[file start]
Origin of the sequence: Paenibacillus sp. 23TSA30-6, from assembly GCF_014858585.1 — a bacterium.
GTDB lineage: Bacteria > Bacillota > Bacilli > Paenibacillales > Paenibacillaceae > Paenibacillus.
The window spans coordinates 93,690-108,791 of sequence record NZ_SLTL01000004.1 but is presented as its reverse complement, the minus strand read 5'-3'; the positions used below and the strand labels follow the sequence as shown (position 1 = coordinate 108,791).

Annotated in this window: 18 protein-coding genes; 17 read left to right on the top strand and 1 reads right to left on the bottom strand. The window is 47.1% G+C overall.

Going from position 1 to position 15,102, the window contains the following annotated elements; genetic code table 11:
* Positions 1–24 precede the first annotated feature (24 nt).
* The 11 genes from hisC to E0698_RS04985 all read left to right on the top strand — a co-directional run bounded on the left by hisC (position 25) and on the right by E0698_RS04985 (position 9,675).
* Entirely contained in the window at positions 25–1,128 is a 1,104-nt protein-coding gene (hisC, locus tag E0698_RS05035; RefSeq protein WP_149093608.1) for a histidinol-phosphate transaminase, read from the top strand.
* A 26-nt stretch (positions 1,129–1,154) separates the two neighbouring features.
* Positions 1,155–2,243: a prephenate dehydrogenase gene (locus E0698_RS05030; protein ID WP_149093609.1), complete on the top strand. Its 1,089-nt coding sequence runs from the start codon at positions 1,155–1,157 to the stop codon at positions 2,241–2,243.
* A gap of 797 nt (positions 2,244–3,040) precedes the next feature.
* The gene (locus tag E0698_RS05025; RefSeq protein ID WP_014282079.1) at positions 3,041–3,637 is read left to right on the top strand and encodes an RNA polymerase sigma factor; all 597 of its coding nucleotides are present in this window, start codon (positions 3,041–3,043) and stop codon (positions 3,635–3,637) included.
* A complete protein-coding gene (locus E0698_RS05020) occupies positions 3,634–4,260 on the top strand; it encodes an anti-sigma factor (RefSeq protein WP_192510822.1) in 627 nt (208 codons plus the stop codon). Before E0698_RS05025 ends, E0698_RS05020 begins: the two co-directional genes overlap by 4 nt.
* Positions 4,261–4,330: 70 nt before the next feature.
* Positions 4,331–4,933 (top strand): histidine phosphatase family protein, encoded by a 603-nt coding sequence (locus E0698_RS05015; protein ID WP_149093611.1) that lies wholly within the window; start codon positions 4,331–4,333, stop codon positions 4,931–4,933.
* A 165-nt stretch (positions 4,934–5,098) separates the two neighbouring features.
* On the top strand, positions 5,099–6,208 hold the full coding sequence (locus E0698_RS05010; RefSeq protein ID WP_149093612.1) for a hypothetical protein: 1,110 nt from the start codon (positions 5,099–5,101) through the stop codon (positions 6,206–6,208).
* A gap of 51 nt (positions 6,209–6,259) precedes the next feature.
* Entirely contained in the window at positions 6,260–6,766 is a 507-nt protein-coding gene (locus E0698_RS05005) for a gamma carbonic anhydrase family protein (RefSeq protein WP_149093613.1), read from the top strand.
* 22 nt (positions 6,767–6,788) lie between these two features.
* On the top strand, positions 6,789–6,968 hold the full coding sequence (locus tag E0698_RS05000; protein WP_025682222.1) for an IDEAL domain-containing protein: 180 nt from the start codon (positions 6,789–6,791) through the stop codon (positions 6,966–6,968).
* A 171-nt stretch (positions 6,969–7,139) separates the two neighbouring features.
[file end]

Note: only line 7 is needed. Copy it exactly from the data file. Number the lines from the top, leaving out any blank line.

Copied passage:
* The 11 genes from hisC to E0698_RS04985 all read left to right on the top strand — a co-directional run bounded on the left by hisC (position 25) and on the right by E0698_RS04985 (position 9,675).